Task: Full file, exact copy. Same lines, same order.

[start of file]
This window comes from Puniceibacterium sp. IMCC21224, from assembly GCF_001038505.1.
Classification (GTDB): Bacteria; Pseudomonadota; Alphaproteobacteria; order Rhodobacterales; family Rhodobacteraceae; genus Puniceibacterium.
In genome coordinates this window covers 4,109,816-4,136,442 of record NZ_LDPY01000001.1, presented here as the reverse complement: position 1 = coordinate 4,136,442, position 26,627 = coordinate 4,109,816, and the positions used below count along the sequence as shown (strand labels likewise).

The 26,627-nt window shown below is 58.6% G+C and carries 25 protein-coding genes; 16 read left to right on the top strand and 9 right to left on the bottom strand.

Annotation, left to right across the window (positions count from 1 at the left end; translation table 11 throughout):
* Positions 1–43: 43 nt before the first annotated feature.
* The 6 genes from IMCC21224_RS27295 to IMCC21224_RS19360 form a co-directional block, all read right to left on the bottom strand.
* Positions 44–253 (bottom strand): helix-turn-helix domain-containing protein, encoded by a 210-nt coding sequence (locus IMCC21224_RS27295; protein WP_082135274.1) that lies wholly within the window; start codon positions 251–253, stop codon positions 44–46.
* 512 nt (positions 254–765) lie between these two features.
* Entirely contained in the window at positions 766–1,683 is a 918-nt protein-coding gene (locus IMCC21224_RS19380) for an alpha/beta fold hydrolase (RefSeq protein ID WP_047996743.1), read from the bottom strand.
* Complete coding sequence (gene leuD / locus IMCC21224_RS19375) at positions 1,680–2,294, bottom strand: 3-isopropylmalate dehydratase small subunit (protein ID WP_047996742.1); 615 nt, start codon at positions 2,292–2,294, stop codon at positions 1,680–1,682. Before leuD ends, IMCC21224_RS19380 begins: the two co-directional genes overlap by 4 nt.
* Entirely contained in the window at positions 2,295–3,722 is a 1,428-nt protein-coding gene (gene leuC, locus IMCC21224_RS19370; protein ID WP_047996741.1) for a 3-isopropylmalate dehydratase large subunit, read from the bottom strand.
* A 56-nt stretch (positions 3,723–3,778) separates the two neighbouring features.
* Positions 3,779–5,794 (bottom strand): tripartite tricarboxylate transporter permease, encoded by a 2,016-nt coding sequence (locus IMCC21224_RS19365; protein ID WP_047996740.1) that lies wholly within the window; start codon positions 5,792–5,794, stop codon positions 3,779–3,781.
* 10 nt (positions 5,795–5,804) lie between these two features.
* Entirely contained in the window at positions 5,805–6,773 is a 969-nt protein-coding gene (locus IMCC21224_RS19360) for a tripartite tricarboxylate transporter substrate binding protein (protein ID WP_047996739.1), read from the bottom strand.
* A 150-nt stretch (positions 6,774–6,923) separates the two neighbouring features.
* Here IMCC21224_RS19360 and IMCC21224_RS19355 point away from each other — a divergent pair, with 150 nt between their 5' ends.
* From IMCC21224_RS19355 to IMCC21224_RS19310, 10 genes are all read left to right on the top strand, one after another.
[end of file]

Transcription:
This window comes from Puniceibacterium sp. IMCC21224, from assembly GCF_001038505.1.
Classification (GTDB): Bacteria; Pseudomonadota; Alphaproteobacteria; order Rhodobacterales; family Rhodobacteraceae; genus Puniceibacterium.
In genome coordinates this window covers 4,109,816-4,136,442 of record NZ_LDPY01000001.1, presented here as the reverse complement: position 1 = coordinate 4,136,442, position 26,627 = coordinate 4,109,816, and the positions used below count along the sequence as shown (strand labels likewise).

The 26,627-nt window shown below is 58.6% G+C and carries 25 protein-coding genes; 16 read left to right on the top strand and 9 right to left on the bottom strand.

Annotation, left to right across the window (positions count from 1 at the left end; translation table 11 throughout):
* Positions 1–43: 43 nt before the first annotated feature.
* The 6 genes from IMCC21224_RS27295 to IMCC21224_RS19360 form a co-directional block, all read right to left on the bottom strand.
* Positions 44–253 (bottom strand): helix-turn-helix domain-containing protein, encoded by a 210-nt coding sequence (locus IMCC21224_RS27295; protein WP_082135274.1) that lies wholly within the window; start codon positions 251–253, stop codon positions 44–46.
* 512 nt (positions 254–765) lie between these two features.
* Entirely contained in the window at positions 766–1,683 is a 918-nt protein-coding gene (locus IMCC21224_RS19380) for an alpha/beta fold hydrolase (RefSeq protein ID WP_047996743.1), read from the bottom strand.
* Complete coding sequence (gene leuD / locus IMCC21224_RS19375) at positions 1,680–2,294, bottom strand: 3-isopropylmalate dehydratase small subunit (protein ID WP_047996742.1); 615 nt, start codon at positions 2,292–2,294, stop codon at positions 1,680–1,682. Before leuD ends, IMCC21224_RS19380 begins: the two co-directional genes overlap by 4 nt.
* Entirely contained in the window at positions 2,295–3,722 is a 1,428-nt protein-coding gene (gene leuC, locus IMCC21224_RS19370; protein ID WP_047996741.1) for a 3-isopropylmalate dehydratase large subunit, read from the bottom strand.
* A 56-nt stretch (positions 3,723–3,778) separates the two neighbouring features.
* Positions 3,779–5,794 (bottom strand): tripartite tricarboxylate transporter permease, encoded by a 2,016-nt coding sequence (locus IMCC21224_RS19365; protein ID WP_047996740.1) that lies wholly within the window; start codon positions 5,792–5,794, stop codon positions 3,779–3,781.
* 10 nt (positions 5,795–5,804) lie between these two features.
* Entirely contained in the window at positions 5,805–6,773 is a 969-nt protein-coding gene (locus IMCC21224_RS19360) for a tripartite tricarboxylate transporter substrate binding protein (protein ID WP_047996739.1), read from the bottom strand.
* A 150-nt stretch (positions 6,774–6,923) separates the two neighbouring features.
* Here IMCC21224_RS19360 and IMCC21224_RS19355 point away from each other — a divergent pair, with 150 nt between their 5' ends.
* From IMCC21224_RS19355 to IMCC21224_RS19310, 10 genes are all read left to right on the top strand, one after another.